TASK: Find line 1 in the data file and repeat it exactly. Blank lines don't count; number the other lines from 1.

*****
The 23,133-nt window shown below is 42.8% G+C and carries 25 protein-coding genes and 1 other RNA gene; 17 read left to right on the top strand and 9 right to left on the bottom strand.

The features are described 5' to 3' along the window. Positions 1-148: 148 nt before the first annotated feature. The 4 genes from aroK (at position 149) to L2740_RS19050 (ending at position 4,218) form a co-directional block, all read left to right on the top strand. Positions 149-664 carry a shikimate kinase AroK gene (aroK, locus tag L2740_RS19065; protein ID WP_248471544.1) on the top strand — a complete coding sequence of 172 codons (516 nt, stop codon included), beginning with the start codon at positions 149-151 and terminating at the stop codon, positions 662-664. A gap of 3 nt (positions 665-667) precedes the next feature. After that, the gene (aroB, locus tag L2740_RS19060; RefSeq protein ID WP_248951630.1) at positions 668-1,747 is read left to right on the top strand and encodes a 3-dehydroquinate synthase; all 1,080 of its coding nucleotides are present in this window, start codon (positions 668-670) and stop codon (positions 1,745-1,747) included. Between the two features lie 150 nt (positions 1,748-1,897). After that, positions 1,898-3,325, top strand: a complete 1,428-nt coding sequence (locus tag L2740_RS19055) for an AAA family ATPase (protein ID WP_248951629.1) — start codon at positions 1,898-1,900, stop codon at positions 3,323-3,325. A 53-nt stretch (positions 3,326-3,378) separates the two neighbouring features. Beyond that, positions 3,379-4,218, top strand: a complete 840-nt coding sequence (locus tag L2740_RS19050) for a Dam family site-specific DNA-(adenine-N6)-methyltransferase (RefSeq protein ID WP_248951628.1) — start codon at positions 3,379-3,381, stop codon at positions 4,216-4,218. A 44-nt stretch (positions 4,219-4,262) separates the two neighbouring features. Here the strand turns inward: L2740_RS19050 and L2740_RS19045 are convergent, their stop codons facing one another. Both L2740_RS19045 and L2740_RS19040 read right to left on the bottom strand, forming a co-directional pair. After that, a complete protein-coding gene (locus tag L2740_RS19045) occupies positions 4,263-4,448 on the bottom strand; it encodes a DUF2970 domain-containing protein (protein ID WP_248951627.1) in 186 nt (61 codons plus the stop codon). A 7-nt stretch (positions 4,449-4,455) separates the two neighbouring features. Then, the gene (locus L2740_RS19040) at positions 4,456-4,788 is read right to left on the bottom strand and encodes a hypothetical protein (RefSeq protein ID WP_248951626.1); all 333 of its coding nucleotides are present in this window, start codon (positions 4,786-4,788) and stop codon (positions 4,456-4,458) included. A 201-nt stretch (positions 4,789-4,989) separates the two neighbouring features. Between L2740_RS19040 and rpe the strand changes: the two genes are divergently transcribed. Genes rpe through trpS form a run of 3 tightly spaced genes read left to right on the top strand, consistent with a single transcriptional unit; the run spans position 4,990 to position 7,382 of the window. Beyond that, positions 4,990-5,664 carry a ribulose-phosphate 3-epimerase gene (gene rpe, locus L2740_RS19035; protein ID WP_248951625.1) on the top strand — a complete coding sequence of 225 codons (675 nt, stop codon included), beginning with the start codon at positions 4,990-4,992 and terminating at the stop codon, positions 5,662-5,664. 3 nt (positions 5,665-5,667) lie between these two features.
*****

The 23,133-nt window shown below is 42.8% G+C and carries 25 protein-coding genes and 1 other RNA gene; 17 read left to right on the top strand and 9 right to left on the bottom strand.